Testosterone performs a number of significant functions in the human body. In both men and women, testosterone governs muscle and bone formation, overall sense of vitality and sex drive. Like any hormone, testosterone has some negative side effects. The popular herbal supplement milk thistle might help to reduce the negative impacts of testosterone. Milk thistle has few known side effects, but can cause allergic reaction in some people. Consult your doctor.
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In women, the ovaries and the adrenal glands both produce testosterone, according to the website Aphrodite Women’s Health. In men, the testes are responsible for testosterone production. In addition to playing a key role in the development of male sex organs in the womb, testosterone stimulates the changes that occur as boys enter puberty, including increases in penis size, muscle mass and bone density, notes the Merck Manual online. In adult men, testosterone stimulates sperm production.
One of the secondary effects of testosterone is acne, according to the late Phyllis A. Balch, certified nutrition consultant and author of “Prescription for Herbal Healing.” By stimulating the skin to produce more oil and increasing the production of the skin protein keratin, testosterone can lead to blocked and infected hair follicles. Dihydrotestosterone, a byproduct of testosterone, thickens and toughens the skin, which can further exacerbate acne. High blood levels of free testosterone — the biologically active form of the hormone — increase the risk of prostate cancer in men, according to the website Daily Science’s report of a 2004 study performed by Johns Hopkins and the National Institute on Aging.
A centuries-old herbal remedy for liver complaints, milk thistle has received a relatively large amount of attention from both mainstream medicine and complementary health researchers. The active component of milk thistle is called silymarin, a compound of three antioxidants. Although the quality of studies on milk thistle is mixed, silymarin has proved to protect and promote the growth of liver cells and inhibit inflammation, according to the National Center for Complementary and Alternative Medicine online.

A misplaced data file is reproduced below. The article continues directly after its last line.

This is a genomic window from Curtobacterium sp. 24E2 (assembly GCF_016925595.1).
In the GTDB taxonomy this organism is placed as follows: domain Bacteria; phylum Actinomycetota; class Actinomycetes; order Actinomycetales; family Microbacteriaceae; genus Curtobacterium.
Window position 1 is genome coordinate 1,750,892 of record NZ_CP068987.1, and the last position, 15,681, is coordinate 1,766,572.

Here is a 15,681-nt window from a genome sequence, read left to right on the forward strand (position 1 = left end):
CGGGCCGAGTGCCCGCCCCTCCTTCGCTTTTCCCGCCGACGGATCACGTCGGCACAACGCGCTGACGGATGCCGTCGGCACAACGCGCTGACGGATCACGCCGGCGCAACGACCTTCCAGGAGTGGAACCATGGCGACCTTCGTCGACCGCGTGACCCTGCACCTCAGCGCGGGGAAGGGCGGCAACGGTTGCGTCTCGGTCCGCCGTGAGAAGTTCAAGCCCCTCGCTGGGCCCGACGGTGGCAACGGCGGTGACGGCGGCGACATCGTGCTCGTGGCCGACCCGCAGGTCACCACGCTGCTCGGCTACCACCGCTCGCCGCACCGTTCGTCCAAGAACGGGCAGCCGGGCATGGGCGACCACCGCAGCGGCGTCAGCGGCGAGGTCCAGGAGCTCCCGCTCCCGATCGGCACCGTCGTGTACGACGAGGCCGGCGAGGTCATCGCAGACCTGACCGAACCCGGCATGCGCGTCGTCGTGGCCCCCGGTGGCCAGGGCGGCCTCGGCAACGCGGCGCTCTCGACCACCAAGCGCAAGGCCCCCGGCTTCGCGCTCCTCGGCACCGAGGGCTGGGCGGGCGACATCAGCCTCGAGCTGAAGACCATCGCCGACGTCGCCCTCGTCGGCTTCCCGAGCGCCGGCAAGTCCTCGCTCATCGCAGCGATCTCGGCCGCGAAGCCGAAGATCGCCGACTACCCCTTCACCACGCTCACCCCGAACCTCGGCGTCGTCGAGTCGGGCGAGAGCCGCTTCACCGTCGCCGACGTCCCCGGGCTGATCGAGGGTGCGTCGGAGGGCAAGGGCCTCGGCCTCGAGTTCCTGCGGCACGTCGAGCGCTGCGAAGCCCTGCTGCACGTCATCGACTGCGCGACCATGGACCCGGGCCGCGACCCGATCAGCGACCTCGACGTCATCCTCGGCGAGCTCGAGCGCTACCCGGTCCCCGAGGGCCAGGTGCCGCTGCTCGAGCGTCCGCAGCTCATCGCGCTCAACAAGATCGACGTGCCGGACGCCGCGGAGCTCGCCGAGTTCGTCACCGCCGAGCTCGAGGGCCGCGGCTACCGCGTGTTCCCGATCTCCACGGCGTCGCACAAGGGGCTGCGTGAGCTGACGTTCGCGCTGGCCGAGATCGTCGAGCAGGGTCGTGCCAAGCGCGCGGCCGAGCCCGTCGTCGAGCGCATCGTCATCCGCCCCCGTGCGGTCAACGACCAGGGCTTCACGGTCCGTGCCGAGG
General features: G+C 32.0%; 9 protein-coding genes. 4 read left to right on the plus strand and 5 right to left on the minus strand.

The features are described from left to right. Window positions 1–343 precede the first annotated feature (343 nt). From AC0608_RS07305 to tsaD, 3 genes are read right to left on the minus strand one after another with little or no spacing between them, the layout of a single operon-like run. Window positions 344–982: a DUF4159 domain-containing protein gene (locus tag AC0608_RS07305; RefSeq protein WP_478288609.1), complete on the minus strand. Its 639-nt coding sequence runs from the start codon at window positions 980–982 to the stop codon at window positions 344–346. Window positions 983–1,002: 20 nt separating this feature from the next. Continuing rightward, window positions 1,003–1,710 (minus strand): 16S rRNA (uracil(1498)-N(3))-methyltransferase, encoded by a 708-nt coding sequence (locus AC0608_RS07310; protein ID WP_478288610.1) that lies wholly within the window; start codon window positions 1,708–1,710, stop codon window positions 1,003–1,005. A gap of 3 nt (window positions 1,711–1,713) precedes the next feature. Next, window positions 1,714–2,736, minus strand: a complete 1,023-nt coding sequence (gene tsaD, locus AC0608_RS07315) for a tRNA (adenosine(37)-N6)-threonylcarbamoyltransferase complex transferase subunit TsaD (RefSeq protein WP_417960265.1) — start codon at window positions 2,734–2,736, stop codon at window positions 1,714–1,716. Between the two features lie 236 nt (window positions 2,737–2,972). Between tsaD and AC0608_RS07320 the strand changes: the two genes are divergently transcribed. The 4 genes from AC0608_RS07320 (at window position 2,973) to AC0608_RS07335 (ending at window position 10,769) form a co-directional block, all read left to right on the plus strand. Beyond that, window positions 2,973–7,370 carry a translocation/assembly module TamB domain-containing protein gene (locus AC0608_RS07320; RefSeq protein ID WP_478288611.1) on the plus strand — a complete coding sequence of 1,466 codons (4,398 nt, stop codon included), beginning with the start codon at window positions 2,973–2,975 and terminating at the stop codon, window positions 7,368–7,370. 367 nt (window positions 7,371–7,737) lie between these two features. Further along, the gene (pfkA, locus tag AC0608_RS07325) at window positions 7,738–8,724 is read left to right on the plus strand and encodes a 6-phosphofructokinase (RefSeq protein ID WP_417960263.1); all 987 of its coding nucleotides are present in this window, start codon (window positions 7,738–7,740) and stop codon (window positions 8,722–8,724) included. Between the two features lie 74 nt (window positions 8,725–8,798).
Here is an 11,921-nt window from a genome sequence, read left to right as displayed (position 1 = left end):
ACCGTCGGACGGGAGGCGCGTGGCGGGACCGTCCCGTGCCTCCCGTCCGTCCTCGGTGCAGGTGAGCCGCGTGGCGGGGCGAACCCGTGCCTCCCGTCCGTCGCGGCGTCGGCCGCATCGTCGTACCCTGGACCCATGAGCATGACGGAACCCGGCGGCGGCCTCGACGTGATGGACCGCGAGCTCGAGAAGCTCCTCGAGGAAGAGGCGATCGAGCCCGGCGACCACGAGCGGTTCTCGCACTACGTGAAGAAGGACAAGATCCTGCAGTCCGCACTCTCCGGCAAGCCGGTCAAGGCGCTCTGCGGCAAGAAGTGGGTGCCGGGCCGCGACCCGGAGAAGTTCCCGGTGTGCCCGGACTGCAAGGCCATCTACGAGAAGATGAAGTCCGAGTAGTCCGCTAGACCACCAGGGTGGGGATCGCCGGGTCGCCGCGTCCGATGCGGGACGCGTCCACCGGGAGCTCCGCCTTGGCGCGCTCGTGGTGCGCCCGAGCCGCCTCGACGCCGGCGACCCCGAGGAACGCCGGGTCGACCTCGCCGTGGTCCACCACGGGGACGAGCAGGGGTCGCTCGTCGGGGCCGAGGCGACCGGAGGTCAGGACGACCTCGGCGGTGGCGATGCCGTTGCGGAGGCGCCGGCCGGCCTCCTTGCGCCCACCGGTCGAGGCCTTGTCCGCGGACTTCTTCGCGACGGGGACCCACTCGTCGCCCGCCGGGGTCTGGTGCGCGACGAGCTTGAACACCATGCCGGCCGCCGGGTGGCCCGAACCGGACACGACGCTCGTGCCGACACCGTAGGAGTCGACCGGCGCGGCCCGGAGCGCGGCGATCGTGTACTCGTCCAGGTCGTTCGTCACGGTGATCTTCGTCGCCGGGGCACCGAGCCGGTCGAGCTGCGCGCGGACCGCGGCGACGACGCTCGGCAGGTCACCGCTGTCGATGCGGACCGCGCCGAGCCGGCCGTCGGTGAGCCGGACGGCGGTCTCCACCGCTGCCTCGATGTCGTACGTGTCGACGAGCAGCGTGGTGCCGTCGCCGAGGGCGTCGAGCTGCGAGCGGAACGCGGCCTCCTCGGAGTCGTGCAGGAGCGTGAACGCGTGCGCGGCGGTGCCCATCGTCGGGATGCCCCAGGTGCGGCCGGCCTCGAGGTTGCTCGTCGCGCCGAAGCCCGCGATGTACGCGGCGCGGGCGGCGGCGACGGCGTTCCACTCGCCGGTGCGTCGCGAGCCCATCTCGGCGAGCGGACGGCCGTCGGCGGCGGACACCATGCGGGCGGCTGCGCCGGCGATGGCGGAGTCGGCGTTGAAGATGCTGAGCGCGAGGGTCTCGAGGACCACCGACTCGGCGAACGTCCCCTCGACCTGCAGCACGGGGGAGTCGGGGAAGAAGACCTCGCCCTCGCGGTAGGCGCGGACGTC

Milk Thistle Action
Milk thistle stimulates the flow of bile. In addition to having positive effects on digestion, increased bile flow helps remove dihydrotestosterone via the stool, potentially easing acne, according to Balch. In “Prescription for Herbal Healing,” Balch reports that one study, performed at the Center of Cancer Causation and Prevention in Denver, found that silibinin — a key antioxidant component of milk thistle — induces prostate cancer cells to return to a normal life cycle, effectively slowing the growth of the cancer.
A 2010 study performed by Ales Vidlar and colleagues at the University Hospital and Palacky University in Olomouc, the Czech Republic, found that, in combination with the nutrient selenium, silymarin helped to significantly reduce low density lipoproteins and total cholesterol — two predictors of prostate cancer progression — in patients who had undergone radical prostatectomy. While mediating the effects of testosterone on prostate cancer, the herb did not reduce testosterone levels in those who took it.
- Aphrodite Women’s Health: Testosterone in Women
- Merck: Male Reproductive Endocrinology Introduction
- “Perscription for Herbal Healing”; Phyllis A. Balch; 2002
- Science Daily: High Blood Testosterone Levels Associated with Increased Prostate Cancer Risk
- National Center for Complementary and Alternative Medicine: Milk Thistle
- Palacky University Olomouc: The Safety and Efficacy of a Silymarin and Selenium Combination in Men After Radical Prostatectomy